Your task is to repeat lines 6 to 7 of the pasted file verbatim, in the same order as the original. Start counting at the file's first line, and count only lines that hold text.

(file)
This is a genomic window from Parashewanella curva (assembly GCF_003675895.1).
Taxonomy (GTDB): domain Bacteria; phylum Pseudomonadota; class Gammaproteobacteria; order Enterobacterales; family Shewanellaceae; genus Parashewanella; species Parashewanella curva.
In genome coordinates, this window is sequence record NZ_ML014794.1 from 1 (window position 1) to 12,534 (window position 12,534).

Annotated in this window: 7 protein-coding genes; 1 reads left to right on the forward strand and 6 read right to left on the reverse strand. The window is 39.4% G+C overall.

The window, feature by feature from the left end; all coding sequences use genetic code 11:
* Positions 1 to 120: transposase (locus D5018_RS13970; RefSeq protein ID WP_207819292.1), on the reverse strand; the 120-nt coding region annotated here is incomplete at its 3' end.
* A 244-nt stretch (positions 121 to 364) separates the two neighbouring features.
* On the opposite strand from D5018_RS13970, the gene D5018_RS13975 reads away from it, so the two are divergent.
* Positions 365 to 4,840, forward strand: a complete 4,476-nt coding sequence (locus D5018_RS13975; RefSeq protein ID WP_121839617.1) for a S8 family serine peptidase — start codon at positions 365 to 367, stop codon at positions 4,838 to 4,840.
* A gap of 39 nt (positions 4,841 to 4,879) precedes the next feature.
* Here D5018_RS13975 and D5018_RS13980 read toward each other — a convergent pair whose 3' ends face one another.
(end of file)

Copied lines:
* Positions 1 to 120: transposase (locus D5018_RS13970; RefSeq protein ID WP_207819292.1), on the reverse strand; the 120-nt coding region annotated here is incomplete at its 3' end.
* A 244-nt stretch (positions 121 to 364) separates the two neighbouring features.